One of the things about our annual migration is that it gives me a space for reflection and silence. In France, Michael takes over the role of primary communicator, as his French is better than mine. This is a big change, and it alters our dynamic in ways that are interesting and healthy for both of us. On top of that, when the girls aren’t here, days go by without me speaking to anyone except Michael. That too, is a nice change, as my life is usually filled to the brimful with talktalktalk. I like that and it energizes and keeps me going as I’m an interactive person. Stepping into the silence each year for a bit gives me valuable time to reflect, rest and recharge. Resting is especially high on the agenda this year, as I’m tired.
We’ve learned over the years to do the gardening first, as the plants in the built-in window boxes rarely survive year to year, while the bigger plants generally do. This year, we have pink and purple new plants in the window boxes and the bougainvillea, while challenged by cats trying to rootectomize them through digging, are hanging on and determinedly surviving. The calvary has ridden to the rescue and they’re bouncing back with gratifying rapidity. The colors here feed my soul in important ways and I feel better already. Our indoor plants, two orchids and, I think, a bromeliad, do for the inside what the terrace does outside. Does anyone know what this one is? Dr. Google and I haven’t yet been able to identify it definitively.
On top of the recharging, this year calls for some serious reflection, both because of the major transition I’m facing and because this quiet place, where for decades my main activity has been reading, highlights that it is time to work through and find some resolution to my sense of self-displacement. With my ability and interest in reading disrupted, I’m plugging away both at continuing to try (and finding sporadic success) and at adapting to what seems to be the new reality.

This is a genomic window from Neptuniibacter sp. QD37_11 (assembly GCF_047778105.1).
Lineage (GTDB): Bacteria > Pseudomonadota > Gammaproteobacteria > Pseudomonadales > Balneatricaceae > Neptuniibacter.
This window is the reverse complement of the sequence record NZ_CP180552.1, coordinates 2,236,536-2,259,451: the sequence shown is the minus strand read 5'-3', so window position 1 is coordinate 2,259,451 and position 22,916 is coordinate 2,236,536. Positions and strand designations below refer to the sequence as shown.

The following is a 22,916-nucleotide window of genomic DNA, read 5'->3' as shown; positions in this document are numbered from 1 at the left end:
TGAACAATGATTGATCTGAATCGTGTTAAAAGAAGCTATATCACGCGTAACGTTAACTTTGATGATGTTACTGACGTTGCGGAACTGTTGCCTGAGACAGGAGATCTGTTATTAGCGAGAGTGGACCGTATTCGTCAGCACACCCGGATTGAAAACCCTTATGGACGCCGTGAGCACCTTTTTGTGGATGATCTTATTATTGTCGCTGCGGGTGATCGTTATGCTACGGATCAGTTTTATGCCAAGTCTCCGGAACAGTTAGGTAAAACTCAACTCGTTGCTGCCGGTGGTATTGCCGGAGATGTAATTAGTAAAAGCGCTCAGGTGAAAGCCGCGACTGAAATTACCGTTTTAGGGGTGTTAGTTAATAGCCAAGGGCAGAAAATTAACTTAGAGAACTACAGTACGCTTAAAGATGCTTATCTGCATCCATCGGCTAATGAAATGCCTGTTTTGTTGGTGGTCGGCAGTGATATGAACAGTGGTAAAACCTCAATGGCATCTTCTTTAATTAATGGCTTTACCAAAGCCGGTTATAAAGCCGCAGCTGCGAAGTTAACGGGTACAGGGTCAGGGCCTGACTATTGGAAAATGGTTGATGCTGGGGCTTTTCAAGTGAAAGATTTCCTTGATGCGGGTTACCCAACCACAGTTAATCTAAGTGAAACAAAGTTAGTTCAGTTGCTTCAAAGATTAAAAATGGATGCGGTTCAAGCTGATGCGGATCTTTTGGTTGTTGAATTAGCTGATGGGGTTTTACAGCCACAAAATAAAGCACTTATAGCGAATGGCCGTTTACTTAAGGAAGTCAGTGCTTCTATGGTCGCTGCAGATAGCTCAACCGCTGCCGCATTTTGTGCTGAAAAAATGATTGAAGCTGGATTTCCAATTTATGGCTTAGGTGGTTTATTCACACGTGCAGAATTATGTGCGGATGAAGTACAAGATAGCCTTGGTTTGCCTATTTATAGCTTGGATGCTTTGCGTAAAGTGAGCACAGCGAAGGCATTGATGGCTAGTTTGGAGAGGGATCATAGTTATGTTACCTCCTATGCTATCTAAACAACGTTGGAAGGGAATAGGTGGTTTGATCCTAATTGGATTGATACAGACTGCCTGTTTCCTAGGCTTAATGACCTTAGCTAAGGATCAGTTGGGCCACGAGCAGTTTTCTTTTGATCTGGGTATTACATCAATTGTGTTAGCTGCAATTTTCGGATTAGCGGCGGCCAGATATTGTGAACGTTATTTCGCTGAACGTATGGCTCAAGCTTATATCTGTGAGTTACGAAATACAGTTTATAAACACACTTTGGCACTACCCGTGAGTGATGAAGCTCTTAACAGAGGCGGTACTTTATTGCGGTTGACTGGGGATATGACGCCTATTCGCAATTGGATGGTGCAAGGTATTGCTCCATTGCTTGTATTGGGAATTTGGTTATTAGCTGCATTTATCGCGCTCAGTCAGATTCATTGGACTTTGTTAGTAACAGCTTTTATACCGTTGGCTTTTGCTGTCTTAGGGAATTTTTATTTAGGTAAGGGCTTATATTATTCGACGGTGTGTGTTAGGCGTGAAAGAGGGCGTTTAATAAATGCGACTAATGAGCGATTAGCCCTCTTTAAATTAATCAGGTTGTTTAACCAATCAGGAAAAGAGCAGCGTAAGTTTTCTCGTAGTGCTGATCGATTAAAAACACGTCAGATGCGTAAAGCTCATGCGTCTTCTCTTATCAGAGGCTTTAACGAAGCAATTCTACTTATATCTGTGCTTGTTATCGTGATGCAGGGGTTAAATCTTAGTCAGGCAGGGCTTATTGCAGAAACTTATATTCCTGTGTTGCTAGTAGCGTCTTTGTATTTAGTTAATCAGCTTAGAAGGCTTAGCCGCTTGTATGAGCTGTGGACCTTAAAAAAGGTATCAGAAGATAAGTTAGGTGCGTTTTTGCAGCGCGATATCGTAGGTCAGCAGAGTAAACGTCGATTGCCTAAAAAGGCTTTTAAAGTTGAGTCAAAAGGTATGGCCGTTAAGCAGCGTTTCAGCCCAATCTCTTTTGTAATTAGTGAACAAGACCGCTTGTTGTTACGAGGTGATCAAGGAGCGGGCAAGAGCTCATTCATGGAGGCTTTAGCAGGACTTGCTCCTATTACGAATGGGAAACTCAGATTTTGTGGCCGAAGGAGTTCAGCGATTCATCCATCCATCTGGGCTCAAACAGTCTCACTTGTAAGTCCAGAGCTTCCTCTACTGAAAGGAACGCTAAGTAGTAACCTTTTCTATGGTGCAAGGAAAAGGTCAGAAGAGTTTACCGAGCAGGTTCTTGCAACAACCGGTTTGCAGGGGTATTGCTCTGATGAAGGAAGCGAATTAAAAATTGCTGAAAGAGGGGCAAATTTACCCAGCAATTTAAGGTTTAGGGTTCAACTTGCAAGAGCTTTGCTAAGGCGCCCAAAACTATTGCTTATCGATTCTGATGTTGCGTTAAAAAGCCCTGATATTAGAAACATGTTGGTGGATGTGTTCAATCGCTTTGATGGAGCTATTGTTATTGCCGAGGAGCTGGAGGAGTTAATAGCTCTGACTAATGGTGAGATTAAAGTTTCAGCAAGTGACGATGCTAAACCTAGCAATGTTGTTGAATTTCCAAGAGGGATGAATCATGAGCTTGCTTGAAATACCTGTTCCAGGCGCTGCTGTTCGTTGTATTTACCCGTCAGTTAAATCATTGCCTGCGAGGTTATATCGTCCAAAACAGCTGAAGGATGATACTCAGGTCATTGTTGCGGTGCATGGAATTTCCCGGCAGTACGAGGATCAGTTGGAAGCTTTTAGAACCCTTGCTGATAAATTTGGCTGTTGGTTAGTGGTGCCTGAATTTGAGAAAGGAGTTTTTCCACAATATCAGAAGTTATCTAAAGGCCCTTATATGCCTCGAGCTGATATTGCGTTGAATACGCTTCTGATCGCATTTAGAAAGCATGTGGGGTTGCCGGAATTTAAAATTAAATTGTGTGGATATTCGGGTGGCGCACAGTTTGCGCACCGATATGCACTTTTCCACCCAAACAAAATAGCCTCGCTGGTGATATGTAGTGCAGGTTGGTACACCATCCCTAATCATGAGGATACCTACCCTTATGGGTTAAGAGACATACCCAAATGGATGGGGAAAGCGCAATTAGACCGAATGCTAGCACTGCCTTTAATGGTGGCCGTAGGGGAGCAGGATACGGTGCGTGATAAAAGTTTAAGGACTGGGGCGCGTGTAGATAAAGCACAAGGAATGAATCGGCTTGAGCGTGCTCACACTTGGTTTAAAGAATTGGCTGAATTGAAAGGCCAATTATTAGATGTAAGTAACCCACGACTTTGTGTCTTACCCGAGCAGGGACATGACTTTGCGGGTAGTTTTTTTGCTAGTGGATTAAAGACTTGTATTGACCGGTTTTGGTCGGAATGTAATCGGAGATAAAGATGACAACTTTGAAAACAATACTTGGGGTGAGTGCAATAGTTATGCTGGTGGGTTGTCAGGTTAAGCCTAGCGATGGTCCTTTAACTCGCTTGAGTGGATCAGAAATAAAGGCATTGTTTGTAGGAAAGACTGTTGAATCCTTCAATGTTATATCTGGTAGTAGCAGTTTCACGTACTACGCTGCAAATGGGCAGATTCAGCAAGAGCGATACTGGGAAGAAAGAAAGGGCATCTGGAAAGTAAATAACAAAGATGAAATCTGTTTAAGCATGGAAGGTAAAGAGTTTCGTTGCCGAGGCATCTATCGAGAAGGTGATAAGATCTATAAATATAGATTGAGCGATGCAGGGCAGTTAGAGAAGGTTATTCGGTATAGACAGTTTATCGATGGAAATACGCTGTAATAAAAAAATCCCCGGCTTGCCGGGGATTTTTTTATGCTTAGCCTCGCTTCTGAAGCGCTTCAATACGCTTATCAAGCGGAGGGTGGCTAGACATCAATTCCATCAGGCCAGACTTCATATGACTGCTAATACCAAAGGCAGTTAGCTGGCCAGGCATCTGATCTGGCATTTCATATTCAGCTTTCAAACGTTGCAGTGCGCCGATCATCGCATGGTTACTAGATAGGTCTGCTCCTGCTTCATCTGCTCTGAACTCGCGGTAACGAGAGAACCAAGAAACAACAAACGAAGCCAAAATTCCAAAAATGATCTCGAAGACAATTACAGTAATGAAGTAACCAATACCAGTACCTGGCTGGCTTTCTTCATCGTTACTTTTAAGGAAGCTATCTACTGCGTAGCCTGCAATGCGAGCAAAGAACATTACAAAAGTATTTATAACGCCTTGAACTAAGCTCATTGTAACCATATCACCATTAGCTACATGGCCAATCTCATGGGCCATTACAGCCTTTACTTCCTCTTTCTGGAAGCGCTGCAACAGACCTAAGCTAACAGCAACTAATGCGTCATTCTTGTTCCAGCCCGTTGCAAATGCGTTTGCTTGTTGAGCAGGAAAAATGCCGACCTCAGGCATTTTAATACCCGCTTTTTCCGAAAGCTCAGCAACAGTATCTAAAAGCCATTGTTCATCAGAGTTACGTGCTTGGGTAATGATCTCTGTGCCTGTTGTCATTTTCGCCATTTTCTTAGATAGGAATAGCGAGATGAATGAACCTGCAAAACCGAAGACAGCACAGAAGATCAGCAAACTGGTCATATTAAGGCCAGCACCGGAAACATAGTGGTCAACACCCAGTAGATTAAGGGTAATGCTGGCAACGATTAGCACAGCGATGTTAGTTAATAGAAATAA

A root problem for me is how to think about my personal challenge, which is not really a “problem” in any real sense of the word when compared to what’s out there in the world. It feels whiny (a serious sin in my book) to think or talk about this as a problem and yet, without thinking and talking about it, it is not possible to process or integrate it. It’s a conundrum. The central issue, I think is one of proportionality. It only takes looking around or reading a newspaper to recognize that I’m entirely lucky in every respect. Still, that doesn’t change this sensation of being an alien in my own body. There’s no real resolution, only a sense that it’s time to get on with it. Somehow. Any and all tips and pointers welcome. Oh, and did I mention? My scalp clicks consistently now. There is some kind of strange discontinuity in my skull that causes my scalp to click when touched in a certain way. It has a strange fascination to it which I can only liken to the feeling of quickening babies kicking inside. At least that one is completely understandable in its physiology; this clicking is just plain strange. It seems benign, and yet having an explanation as to the mechanism and cause would really help and probably let me accept it and move on more successfully, leaving it alone more.
Michael is off playing boules with the informal club that welcomes him annually--another change in our routines. He’s a social butterfly here (at least on his scale), and much in demand as a teammate. I’m getting ready to work, having done nothing but nap and try to read and sit in the sun for a few days. Wish me luck.